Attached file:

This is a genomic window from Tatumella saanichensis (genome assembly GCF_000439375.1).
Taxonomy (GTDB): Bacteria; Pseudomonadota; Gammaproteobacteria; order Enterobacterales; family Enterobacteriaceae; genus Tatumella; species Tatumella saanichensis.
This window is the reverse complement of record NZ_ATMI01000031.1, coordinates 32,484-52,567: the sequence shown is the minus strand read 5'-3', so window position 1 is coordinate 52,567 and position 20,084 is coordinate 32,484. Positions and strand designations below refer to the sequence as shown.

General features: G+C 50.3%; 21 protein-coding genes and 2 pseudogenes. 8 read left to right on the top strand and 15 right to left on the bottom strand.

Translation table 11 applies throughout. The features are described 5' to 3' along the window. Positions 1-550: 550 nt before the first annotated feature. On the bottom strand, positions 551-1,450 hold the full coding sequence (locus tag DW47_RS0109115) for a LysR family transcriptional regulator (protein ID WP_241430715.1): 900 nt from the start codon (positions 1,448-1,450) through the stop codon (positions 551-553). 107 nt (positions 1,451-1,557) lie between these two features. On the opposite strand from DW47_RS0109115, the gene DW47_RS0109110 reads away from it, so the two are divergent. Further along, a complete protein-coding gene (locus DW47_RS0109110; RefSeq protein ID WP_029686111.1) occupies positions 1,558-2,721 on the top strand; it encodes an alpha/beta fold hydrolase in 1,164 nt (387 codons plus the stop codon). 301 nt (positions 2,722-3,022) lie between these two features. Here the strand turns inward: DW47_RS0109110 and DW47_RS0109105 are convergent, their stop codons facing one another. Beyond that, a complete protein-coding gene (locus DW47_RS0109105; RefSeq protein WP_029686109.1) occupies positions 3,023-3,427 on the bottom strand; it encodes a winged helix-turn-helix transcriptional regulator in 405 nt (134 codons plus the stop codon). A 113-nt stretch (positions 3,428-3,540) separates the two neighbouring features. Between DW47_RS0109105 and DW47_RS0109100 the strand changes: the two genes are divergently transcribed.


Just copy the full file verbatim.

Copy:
This is a genomic window from Tatumella saanichensis (genome assembly GCF_000439375.1).
Taxonomy (GTDB): Bacteria; Pseudomonadota; Gammaproteobacteria; order Enterobacterales; family Enterobacteriaceae; genus Tatumella; species Tatumella saanichensis.
This window is the reverse complement of record NZ_ATMI01000031.1, coordinates 32,484-52,567: the sequence shown is the minus strand read 5'-3', so window position 1 is coordinate 52,567 and position 20,084 is coordinate 32,484. Positions and strand designations below refer to the sequence as shown.

General features: G+C 50.3%; 21 protein-coding genes and 2 pseudogenes. 8 read left to right on the top strand and 15 right to left on the bottom strand.

Translation table 11 applies throughout. The features are described 5' to 3' along the window. Positions 1-550: 550 nt before the first annotated feature. On the bottom strand, positions 551-1,450 hold the full coding sequence (locus tag DW47_RS0109115) for a LysR family transcriptional regulator (protein ID WP_241430715.1): 900 nt from the start codon (positions 1,448-1,450) through the stop codon (positions 551-553). 107 nt (positions 1,451-1,557) lie between these two features. On the opposite strand from DW47_RS0109115, the gene DW47_RS0109110 reads away from it, so the two are divergent. Further along, a complete protein-coding gene (locus DW47_RS0109110; RefSeq protein ID WP_029686111.1) occupies positions 1,558-2,721 on the top strand; it encodes an alpha/beta fold hydrolase in 1,164 nt (387 codons plus the stop codon). 301 nt (positions 2,722-3,022) lie between these two features. Here the strand turns inward: DW47_RS0109110 and DW47_RS0109105 are convergent, their stop codons facing one another. Beyond that, a complete protein-coding gene (locus DW47_RS0109105; RefSeq protein WP_029686109.1) occupies positions 3,023-3,427 on the bottom strand; it encodes a winged helix-turn-helix transcriptional regulator in 405 nt (134 codons plus the stop codon). A 113-nt stretch (positions 3,428-3,540) separates the two neighbouring features. Between DW47_RS0109105 and DW47_RS0109100 the strand changes: the two genes are divergently transcribed.